July 21, 2014
Gene Activity Associated With Diet Of Honey Bees Could Play Role In Colony Collapse Disorder
redOrbit Staff & Wire Reports - Your Universe Online
In a new study designed to determine whether or not poor nutrition plays a role in colony collapse disorder, researchers from the University of Illinois, Urbana-Champaign have discovered that there are significant differences in the genetic activity in honey bees based on the type of food the insects consume.
“We figured that the fat body might be a particularly revealing tissue to examine, and it did turn out to be the case,” lead investigator, University of Illinois entomology professor and Institute for Genomic Biology director Gene Robinson explained in a statement.
As the researchers explained, some beekeepers tend to feed sucrose or high-fructose corn syrup to their honey bees during times when nectar is lacking in the hive. However, some have decried the practice due to the spread of colony collapse disorder – the massive and currently unexplained annual die-off of honey bees in the US and Europe.
Robinson and entomology graduate student Marsha Wheeler set out to determine if inadequate nutrition was a factor in the insect population’s decline. The researchers opted to focus solely on foraging bees, since they tend to be older, have higher metabolic rates and less energy reserves in the form of stored lipids than hive-bound bees.
As a result, Robinson said, that makes the foragers far more dependent upon carbohydrate-rich diets – and, theoretically at least, “more sensitive to the effects of different carbohydrate sources.” He and Wheeler analyzed gene activity in response to consumption of honey, high-fructose corn syrup (HFCS) or sucrose.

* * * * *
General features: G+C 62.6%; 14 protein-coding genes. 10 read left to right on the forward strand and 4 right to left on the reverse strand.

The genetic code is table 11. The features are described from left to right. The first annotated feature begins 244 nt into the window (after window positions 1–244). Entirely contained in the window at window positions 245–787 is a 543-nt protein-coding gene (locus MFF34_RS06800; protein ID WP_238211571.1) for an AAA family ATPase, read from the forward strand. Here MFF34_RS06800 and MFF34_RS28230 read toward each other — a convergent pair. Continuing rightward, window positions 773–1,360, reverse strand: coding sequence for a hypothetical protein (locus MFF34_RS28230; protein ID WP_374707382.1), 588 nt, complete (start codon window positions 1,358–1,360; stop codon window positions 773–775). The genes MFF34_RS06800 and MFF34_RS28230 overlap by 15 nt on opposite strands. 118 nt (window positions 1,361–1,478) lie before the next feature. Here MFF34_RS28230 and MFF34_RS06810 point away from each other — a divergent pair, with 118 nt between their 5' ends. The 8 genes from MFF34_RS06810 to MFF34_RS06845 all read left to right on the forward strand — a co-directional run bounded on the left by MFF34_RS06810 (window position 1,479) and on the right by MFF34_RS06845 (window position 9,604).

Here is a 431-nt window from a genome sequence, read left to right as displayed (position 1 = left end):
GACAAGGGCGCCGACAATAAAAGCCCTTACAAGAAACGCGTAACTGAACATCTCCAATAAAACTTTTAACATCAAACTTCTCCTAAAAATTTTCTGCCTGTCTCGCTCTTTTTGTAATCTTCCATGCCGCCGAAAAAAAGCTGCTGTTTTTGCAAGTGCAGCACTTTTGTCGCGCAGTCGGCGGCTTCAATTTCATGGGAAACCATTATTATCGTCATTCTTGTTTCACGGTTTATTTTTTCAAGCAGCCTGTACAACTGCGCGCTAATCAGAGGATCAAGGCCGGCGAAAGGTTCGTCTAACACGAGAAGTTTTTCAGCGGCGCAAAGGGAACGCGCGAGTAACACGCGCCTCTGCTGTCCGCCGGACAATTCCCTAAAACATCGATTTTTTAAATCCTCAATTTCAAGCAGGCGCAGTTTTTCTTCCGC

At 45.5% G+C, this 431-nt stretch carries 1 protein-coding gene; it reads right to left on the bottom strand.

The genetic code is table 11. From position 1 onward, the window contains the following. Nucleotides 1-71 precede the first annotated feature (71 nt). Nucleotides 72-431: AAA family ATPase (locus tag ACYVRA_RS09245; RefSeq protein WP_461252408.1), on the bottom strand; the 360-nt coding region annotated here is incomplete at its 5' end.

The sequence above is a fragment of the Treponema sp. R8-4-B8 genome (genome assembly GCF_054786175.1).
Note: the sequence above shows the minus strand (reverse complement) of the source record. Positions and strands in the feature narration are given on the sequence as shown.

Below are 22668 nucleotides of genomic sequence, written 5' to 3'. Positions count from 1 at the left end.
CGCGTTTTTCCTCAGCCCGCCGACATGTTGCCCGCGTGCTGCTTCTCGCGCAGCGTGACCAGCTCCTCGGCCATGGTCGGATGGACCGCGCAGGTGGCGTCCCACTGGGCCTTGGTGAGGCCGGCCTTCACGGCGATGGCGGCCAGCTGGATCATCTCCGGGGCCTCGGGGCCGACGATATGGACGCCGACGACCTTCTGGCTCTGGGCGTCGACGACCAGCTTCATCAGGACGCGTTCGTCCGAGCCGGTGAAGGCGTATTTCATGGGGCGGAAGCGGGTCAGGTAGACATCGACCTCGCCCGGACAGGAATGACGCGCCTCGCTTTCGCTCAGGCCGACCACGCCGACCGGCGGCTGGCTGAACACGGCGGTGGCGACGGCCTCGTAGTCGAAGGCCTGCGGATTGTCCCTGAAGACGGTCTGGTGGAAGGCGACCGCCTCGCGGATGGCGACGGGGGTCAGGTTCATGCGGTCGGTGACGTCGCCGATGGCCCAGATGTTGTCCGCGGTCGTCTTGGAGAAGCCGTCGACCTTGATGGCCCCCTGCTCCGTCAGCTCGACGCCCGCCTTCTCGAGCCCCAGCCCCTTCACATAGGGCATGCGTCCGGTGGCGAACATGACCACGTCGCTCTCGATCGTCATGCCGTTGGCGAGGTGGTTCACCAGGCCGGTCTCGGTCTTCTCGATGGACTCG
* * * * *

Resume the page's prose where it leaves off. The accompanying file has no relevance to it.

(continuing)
The researchers found that bees that had been fed honey had a vastly different profile of gene activity in the fat body than those consuming either HFCS or sucrose, with differences in activities observed in hundreds of genes. Furthermore, those differences remained even in an experimental hive that the study authors later discovered had been infected with deformed wing virus, a condition which affects honey bees all over the world.
Some of the genes impacted by dietary changes included have been linked to protein metabolism, brain-signaling and immune defense, the Illinois researchers noted. The latter supports previous research by the university which linked some substances in honey with increased activity in genes that helped honey bees break down pesticides and other potentially toxic substances.
“Our results parallel suggestive findings in humans. It seems that in both bees and humans, sugar is not sugar -- different carbohydrate sources can act differently in the body,” Robinson said. “Our results further show honey induces gene expression changes on a more global scale, and it now becomes important to investigate whether these changes can affect bee health.”
Back in February, a study from EcoHealth Alliance looked at the potential caused of colony collapse disorder, finding that pests, pathogens and management issues likely played a major role in the long-term reduction in colonies in the US, Europe and elsewhere. In addition, the study reported that the reduction in bee colony numbers in recent decades reflects an overall decrease in the profitability of beekeeping, leading many to abandon the profession.